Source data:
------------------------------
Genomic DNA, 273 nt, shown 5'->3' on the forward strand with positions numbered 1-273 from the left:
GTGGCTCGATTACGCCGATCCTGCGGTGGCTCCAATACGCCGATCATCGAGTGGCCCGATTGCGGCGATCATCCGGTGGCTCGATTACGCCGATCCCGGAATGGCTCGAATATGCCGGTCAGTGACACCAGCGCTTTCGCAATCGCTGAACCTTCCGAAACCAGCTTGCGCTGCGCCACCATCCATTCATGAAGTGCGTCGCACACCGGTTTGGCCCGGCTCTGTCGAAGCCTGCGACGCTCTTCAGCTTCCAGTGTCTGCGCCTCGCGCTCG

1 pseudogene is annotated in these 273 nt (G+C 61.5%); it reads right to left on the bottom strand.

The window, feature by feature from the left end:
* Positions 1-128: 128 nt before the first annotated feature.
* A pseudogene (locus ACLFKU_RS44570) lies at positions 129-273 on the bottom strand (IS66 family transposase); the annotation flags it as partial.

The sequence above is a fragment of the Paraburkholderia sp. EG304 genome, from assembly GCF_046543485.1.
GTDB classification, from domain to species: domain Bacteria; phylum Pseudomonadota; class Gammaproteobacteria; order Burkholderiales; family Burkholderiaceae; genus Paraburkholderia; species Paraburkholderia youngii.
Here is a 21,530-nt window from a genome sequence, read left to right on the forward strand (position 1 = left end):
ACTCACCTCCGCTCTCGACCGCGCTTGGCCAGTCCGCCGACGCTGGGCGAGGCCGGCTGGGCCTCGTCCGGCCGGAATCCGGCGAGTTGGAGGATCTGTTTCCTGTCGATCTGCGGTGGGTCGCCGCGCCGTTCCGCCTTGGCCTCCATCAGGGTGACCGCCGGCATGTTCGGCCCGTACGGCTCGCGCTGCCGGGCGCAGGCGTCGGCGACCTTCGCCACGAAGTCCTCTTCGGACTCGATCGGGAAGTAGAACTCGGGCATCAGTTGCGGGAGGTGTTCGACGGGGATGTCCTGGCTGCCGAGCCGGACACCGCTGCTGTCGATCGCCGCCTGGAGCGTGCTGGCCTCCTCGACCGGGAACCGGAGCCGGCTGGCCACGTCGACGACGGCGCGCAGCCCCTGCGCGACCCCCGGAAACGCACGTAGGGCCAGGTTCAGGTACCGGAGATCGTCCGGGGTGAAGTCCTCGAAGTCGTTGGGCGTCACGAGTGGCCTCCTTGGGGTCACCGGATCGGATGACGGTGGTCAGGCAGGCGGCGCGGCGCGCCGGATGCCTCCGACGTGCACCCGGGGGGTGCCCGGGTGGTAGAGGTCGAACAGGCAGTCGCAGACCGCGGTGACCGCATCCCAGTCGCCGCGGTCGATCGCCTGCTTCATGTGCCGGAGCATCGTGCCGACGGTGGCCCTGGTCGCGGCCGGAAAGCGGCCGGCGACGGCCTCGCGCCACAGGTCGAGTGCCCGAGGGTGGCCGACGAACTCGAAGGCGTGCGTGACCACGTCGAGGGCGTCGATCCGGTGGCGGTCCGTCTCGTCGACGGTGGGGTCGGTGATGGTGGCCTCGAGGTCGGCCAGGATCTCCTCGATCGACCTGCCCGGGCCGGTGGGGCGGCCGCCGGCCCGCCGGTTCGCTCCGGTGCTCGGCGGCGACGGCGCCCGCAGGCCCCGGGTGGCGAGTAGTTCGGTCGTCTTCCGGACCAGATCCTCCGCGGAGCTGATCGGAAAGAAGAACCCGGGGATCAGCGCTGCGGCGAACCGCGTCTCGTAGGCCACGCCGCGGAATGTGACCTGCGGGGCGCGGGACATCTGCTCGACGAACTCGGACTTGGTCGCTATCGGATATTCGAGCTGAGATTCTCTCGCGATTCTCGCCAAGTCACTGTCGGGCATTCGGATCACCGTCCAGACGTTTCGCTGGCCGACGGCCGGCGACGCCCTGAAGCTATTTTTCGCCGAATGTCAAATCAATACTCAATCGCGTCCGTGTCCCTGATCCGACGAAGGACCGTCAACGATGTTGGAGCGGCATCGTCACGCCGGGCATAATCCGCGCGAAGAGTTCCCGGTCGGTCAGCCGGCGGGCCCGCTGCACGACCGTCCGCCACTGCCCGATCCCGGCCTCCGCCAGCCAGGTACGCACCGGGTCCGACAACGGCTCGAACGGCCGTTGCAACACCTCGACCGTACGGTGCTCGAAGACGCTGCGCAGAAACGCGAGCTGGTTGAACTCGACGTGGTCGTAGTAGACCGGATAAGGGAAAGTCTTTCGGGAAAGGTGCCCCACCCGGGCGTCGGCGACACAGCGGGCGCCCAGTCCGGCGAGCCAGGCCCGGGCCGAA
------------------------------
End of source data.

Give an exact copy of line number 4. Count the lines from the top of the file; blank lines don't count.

The window, feature by feature from the left end: